One thing I am learning is that there are some things you can choose in life, and some things you can’t. One of the guiding principles in our original coming out post was the idea that no matter what life gives you you can choose your own destiny. I truly, deeply believed that was true.
I’ve learned though that there are some things you simply can’t choose. A bird cannot choose to be a dog. Like Stellaluna, a bat cannot choose to be a bird. And a gay person cannot choose to live the life of a straight person—not without serious consequences to their mental health that will endanger their life.
All of this notwithstanding, there are still things I can choose.
I can choose to attend the Mormon church—the faith tradition of my youth and of generation after generation of my family—until the day I die. I cannot choose what the institution does to me/with me. But I can choose to be in that pew, and I can choose to sit with my children and best friend and honor what I love in this faith tradition, which will inexorably be part of me, though the institution itself might consider me an outsider, and though the institution might not let my youngest two children be baptized if I partner with a man and my children live with me full-time as Lolly and I have planned.
I can choose faith.
I can choose to never leave my babies, and to be there with them every day of their lives.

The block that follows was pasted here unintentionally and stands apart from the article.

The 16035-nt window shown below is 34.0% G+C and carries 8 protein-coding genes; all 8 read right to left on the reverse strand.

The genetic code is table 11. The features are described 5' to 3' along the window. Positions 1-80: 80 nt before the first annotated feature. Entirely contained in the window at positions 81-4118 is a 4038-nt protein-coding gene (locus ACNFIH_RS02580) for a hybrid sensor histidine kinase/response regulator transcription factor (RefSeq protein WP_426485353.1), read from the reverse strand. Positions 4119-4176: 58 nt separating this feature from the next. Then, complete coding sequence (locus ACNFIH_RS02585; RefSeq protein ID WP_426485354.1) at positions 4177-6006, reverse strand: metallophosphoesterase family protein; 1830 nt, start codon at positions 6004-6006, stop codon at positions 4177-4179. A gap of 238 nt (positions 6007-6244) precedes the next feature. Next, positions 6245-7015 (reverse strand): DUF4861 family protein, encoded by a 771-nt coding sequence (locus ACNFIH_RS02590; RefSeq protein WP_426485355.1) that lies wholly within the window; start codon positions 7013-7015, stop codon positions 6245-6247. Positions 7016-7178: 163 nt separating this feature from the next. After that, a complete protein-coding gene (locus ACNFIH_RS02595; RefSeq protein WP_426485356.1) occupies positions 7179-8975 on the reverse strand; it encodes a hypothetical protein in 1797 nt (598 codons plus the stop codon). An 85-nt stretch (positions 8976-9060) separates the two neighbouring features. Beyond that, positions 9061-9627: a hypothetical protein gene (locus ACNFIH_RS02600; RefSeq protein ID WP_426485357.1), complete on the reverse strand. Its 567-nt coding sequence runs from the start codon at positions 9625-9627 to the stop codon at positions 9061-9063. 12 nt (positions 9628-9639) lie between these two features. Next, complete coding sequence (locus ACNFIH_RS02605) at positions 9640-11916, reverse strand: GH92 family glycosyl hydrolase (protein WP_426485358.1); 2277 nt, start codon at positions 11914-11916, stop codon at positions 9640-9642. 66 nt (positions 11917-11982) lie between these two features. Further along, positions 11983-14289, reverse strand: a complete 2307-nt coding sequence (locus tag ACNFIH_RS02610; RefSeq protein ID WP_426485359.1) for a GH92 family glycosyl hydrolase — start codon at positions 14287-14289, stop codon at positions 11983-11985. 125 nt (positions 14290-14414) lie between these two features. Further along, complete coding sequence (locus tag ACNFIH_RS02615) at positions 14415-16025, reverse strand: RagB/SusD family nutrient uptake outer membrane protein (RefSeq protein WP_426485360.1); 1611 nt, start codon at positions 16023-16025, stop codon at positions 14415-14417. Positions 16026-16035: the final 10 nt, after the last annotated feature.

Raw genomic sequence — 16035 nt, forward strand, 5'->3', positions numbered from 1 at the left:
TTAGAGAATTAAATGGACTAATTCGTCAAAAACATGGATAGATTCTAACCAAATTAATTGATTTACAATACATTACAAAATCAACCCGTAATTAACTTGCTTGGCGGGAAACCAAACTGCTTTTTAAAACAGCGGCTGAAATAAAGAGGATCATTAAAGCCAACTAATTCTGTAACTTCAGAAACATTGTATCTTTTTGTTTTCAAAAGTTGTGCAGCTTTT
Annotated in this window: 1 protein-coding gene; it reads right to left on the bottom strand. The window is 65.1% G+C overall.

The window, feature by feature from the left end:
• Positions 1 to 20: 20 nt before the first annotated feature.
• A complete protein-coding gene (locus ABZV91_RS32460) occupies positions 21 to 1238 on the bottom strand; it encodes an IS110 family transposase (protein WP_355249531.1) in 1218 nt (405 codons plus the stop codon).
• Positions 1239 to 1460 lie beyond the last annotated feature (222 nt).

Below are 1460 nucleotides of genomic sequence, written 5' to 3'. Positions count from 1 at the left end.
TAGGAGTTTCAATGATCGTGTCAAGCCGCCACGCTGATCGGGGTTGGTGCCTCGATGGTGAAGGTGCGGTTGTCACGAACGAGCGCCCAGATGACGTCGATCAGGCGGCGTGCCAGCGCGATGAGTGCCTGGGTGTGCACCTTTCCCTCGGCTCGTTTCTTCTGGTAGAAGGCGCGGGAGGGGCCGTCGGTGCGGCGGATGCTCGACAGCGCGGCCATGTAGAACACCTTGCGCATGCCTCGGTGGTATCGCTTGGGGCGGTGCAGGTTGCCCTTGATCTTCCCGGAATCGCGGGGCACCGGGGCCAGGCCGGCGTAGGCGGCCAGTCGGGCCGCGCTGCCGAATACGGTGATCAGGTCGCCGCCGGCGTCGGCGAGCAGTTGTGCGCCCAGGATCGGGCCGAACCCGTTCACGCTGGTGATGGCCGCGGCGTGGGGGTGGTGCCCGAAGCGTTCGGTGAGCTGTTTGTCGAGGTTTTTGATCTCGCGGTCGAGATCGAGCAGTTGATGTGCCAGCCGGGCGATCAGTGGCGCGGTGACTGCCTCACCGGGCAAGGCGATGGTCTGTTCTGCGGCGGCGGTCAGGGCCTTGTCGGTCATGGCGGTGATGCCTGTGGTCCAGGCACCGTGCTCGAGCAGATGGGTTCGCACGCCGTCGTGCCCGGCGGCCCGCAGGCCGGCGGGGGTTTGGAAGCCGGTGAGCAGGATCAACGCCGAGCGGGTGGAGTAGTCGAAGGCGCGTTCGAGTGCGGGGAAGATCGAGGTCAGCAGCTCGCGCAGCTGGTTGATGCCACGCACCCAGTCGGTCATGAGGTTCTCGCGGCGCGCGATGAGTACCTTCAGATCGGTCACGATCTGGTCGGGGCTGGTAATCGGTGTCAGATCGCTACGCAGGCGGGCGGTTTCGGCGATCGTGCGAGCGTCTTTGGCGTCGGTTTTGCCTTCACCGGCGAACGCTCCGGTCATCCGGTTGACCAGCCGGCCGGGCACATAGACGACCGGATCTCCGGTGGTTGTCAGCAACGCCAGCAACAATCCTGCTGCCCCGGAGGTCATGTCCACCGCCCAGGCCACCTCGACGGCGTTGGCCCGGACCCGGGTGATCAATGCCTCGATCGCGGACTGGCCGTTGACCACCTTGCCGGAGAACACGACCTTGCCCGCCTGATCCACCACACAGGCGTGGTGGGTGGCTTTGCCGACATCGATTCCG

I can choose to love. I can choose to love my friends and my family, even if they struggle with who I am. I can choose to love my enemies. I can choose to love the leaders of the LDS church, and to view them in the most generous light, as I too hope to be viewed in the most generous light. I can choose to love my family—the one that Lolly and I created together. I can choose to love Lolly with every ounce of love a gay man can have for a woman. And I can choose to find a partner and love him as well, adoring him and attaching to him in the beautiful way I was always intended to. And I can choose to support Lolly as she does the same. And we can support one another and our children, together in our homestead, watching the years tick by, continuing to have Family Home Evening every Monday, and continuing to say our prayers together every night, and continuing to read scriptures together as we eat breakfast in the morning, and to attend church every Sunday.